September 3, 2021


For Rosh Hashanah – 5782 (September 6 – September 8, 2021)

Clay was cast on this day, many twinkles and twilights ago. Darkness held the first day, just till light was let, like paint upon cavern’s canvas. There seemed no form or matter from which anything, all things, could emerge.

But then sky filled with breathtaking offerings of deepening blue, burning orange and bursts of gold and streamers of scarlet between. Then the feel of carpet of green as it was swept over the early earth. Then the smell of seas, flowing fragrant and fair. Then orbs, ablaze with hallowed hues and sacred speech, found fellowship within firmament. Then birds and beasts came and were soon sustained by sweetly sown seed and the foliage and fruit it would bear.

Then the awakening of man, freshly planted with life from the breath of Kindness.

Those first days are our days still, for days come when we awaken, whether suddenly or gradually. We look up, we look around and discover the universe about us. That the universe is about us. Creation becomes, then, a gaze at the Eternal. A call to consider, not consume. We are within it to reveal its order, frailty, beauty and fulness. We, the after-Adams and Eves, are seeking the same as they once did: the meaning of such majesty.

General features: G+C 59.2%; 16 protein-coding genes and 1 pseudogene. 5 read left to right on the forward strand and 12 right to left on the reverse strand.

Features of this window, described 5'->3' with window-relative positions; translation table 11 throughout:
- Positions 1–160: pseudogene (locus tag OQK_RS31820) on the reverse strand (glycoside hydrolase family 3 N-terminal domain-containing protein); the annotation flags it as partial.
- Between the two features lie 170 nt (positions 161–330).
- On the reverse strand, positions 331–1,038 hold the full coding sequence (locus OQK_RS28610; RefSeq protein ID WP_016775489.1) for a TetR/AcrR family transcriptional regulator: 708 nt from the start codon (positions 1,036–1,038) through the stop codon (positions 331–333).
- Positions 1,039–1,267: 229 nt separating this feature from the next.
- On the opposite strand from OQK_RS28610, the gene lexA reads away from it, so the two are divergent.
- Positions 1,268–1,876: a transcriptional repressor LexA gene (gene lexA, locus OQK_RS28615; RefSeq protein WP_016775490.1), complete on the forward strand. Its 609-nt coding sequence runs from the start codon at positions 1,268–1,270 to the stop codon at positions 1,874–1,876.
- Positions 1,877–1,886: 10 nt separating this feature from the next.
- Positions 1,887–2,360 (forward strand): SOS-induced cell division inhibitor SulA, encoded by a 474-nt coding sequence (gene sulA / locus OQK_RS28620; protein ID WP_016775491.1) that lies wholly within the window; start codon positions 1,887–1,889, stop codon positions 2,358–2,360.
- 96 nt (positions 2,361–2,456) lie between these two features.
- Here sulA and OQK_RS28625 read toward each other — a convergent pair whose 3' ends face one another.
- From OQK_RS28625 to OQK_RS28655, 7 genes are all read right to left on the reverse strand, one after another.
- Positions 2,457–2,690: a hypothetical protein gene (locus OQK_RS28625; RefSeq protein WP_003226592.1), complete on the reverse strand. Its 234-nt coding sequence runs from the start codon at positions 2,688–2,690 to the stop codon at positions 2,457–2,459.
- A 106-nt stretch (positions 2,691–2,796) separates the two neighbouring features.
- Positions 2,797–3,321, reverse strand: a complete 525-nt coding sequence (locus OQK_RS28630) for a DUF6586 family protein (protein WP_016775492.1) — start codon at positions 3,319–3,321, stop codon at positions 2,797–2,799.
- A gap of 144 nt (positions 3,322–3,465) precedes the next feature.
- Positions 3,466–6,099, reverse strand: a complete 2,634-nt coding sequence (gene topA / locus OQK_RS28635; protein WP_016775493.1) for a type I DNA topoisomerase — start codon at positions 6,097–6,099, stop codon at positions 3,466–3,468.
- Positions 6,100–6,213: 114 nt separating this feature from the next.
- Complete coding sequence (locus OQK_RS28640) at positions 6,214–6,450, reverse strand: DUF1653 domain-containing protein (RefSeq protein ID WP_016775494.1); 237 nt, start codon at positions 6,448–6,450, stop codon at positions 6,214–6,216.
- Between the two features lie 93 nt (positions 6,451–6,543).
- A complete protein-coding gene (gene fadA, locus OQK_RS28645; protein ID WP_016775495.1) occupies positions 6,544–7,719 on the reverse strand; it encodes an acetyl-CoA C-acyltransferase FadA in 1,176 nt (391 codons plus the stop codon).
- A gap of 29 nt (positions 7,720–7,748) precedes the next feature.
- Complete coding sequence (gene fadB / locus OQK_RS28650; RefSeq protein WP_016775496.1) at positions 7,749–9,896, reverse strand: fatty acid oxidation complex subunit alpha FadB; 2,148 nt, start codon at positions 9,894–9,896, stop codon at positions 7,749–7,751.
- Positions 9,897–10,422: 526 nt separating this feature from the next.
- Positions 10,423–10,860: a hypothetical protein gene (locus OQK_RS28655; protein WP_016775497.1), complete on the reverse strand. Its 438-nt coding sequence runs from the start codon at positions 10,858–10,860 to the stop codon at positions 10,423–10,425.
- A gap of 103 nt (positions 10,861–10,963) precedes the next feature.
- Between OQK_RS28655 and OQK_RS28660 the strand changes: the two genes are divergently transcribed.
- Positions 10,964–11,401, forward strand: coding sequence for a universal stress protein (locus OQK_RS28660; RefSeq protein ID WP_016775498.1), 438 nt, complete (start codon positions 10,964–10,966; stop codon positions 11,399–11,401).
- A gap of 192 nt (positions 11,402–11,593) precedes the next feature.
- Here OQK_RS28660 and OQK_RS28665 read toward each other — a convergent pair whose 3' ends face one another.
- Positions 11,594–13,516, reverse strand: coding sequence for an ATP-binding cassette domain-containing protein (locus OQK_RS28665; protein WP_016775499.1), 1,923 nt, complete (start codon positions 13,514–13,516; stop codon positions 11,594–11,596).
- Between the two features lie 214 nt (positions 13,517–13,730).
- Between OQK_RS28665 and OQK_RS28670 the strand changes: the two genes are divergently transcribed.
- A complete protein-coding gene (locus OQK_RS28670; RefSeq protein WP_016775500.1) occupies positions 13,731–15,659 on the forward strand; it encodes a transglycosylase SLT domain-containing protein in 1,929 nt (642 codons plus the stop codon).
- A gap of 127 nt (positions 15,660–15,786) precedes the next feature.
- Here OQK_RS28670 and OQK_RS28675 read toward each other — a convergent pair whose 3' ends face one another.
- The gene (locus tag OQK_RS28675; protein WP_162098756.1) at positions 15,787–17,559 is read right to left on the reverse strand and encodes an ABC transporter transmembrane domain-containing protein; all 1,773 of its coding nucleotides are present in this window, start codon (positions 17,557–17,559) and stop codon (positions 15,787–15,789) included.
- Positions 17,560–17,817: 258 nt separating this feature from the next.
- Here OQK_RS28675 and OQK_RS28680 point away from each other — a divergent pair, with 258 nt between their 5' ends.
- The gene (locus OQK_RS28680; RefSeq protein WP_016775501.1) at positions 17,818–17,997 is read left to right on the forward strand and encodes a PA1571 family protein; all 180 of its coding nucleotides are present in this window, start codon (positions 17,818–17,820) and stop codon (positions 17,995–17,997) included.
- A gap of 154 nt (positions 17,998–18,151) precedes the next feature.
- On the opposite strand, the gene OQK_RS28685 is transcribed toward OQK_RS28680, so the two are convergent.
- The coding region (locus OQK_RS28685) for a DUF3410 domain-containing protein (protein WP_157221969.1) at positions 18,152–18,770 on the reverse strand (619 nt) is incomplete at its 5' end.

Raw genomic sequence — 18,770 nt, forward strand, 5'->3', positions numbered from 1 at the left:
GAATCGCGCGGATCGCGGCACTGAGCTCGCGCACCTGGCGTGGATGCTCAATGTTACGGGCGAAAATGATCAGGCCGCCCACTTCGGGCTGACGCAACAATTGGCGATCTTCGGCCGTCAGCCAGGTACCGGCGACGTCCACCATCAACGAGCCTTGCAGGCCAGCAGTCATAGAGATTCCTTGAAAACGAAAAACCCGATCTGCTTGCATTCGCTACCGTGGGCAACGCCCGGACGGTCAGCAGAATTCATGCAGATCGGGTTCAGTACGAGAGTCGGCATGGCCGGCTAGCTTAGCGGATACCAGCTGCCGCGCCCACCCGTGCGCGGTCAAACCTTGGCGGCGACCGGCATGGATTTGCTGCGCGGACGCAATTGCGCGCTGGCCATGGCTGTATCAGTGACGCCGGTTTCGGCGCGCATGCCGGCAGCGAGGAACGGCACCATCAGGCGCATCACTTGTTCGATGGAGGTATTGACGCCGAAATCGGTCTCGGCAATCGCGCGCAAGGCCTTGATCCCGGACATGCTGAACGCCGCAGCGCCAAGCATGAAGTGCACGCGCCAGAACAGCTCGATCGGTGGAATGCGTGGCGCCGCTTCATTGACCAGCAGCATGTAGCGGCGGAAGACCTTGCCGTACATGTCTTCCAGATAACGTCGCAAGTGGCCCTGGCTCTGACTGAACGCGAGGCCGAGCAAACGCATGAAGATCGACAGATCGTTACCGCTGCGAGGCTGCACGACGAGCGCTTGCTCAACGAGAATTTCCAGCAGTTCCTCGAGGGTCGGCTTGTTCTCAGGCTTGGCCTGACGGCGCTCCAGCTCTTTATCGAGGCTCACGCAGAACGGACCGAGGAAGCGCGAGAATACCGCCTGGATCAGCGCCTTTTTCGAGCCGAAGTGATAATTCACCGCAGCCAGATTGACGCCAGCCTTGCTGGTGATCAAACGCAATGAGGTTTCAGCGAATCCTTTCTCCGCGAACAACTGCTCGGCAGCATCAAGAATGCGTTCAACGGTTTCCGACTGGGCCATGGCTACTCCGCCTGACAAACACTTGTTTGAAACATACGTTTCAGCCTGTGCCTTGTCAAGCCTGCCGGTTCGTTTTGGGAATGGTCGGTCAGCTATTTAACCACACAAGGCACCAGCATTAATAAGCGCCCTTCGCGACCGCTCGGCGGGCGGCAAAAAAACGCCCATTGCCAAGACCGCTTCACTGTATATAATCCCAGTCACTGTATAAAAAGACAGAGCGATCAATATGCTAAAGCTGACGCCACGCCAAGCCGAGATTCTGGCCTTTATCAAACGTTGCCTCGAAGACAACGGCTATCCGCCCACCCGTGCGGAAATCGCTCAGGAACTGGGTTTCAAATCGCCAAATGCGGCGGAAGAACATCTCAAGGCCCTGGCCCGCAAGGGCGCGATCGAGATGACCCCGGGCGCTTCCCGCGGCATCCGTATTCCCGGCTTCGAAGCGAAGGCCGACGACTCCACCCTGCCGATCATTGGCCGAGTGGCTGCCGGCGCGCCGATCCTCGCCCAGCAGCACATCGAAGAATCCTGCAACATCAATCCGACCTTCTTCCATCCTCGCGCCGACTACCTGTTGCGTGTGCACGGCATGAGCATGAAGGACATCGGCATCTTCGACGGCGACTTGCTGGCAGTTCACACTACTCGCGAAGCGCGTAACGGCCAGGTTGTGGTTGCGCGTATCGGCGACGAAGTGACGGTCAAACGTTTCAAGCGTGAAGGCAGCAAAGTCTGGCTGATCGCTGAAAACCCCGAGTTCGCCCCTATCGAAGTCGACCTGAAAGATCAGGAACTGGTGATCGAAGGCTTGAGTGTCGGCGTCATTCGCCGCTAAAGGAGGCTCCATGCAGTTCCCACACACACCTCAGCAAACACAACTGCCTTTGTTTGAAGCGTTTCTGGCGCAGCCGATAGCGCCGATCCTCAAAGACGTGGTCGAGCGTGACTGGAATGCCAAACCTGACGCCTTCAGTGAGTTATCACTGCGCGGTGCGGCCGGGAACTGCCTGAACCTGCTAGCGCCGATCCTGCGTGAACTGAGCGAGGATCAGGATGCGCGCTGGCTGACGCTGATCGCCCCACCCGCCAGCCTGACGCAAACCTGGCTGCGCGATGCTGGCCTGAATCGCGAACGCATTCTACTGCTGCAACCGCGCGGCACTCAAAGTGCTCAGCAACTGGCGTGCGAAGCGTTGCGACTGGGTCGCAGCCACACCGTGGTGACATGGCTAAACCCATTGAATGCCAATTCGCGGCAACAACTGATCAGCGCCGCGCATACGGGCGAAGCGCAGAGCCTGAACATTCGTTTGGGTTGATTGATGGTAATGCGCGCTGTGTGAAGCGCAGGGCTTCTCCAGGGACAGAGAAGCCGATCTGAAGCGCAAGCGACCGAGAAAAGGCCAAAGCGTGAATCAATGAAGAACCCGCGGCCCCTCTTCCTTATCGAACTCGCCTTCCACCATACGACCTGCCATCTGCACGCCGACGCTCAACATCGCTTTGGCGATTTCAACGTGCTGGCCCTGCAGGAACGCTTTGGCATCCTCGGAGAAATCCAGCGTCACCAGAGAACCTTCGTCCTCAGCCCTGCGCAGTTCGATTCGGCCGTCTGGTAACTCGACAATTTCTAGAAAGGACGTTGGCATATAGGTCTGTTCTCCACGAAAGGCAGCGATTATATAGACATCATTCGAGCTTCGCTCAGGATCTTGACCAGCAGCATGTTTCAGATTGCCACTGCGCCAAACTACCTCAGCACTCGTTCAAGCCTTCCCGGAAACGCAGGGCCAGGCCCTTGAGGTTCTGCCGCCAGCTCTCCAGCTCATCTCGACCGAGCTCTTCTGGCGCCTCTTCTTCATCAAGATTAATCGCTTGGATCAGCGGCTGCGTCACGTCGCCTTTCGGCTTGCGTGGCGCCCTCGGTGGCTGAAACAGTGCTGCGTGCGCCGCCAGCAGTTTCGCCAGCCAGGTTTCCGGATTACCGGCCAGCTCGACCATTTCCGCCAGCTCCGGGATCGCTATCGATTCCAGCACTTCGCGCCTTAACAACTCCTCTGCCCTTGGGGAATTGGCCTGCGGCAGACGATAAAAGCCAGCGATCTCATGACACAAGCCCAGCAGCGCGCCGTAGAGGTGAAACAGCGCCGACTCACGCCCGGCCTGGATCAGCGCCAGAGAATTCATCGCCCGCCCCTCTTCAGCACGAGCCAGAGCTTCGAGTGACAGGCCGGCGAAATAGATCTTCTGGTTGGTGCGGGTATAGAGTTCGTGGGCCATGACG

What hints there are in the infinite! What delight in the details! The first art leads still to the consummate Artist. There is no art without audience for every stroke, shade and sound was surrendered, that those here might know the Artist and recognize the signature and seal placed upon all created. The mark of cast Image and Likeness. For this masterpiece forged in solitude was given for all. To all.

Something radical entered in those days that endures to this one. On day one, a being so beautiful and bountiful began to speak, lips story-lined. Until creation, there was story, but no stage.

Rosh Hashanah is not a commemoration of first day and story sprung, as much as a call for us to live as if we were originated there and bear the seed of that soil. For the clay that cast us still clings to us. We are ruddy with the recognition of that day, on this day. In every day since.

The days we are poised at the port of, hold renewed things within the new year of 5782. The first breath of fresh days is full of momentous and meaningful celebrations, all of which reveal Elohim’s heart to be with us.

It is Tishrei that knocks upon our doors now. The feasts within it will cross our thresholds with invitations of their own. The first half of the feast season implores us to search and discover.  The second half ignites us to celebrate all that was revealed.

We so often see what is not yet and miss the sweet celebration of what is.

We don’t want it to be true, but it so often is. When we lose celebration, we forfeit the rest that comes with it. That sounds a bit odd doesn’t it? Doesn’t celebration take work by its very nature? Not truly. Not when celebration is true.